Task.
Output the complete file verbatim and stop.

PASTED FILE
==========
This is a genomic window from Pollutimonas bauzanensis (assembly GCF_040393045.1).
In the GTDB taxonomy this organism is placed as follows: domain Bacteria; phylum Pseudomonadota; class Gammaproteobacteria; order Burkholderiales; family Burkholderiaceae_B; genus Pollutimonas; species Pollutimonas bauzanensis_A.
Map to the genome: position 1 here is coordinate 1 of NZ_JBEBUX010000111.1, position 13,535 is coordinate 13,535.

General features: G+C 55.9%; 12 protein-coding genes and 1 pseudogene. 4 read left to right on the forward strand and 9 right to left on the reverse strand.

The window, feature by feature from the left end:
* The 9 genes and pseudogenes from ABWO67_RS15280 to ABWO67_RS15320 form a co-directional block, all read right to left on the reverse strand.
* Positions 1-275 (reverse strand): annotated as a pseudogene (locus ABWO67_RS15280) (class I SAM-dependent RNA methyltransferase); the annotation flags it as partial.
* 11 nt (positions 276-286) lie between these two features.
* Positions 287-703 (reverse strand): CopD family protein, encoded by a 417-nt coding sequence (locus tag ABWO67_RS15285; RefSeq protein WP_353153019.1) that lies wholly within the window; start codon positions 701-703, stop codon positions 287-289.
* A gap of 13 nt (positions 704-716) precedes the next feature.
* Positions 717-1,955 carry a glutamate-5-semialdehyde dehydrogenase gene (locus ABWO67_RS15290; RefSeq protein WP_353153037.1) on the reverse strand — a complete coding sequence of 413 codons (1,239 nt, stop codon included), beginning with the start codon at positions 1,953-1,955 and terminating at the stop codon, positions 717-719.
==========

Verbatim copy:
This is a genomic window from Pollutimonas bauzanensis (assembly GCF_040393045.1).
In the GTDB taxonomy this organism is placed as follows: domain Bacteria; phylum Pseudomonadota; class Gammaproteobacteria; order Burkholderiales; family Burkholderiaceae_B; genus Pollutimonas; species Pollutimonas bauzanensis_A.
Map to the genome: position 1 here is coordinate 1 of NZ_JBEBUX010000111.1, position 13,535 is coordinate 13,535.

General features: G+C 55.9%; 12 protein-coding genes and 1 pseudogene. 4 read left to right on the forward strand and 9 right to left on the reverse strand.

The window, feature by feature from the left end:
* The 9 genes and pseudogenes from ABWO67_RS15280 to ABWO67_RS15320 form a co-directional block, all read right to left on the reverse strand.
* Positions 1-275 (reverse strand): annotated as a pseudogene (locus ABWO67_RS15280) (class I SAM-dependent RNA methyltransferase); the annotation flags it as partial.
* 11 nt (positions 276-286) lie between these two features.
* Positions 287-703 (reverse strand): CopD family protein, encoded by a 417-nt coding sequence (locus tag ABWO67_RS15285; RefSeq protein WP_353153019.1) that lies wholly within the window; start codon positions 701-703, stop codon positions 287-289.
* A gap of 13 nt (positions 704-716) precedes the next feature.
* Positions 717-1,955 carry a glutamate-5-semialdehyde dehydrogenase gene (locus ABWO67_RS15290; RefSeq protein WP_353153037.1) on the reverse strand — a complete coding sequence of 413 codons (1,239 nt, stop codon included), beginning with the start codon at positions 1,953-1,955 and terminating at the stop codon, positions 717-719.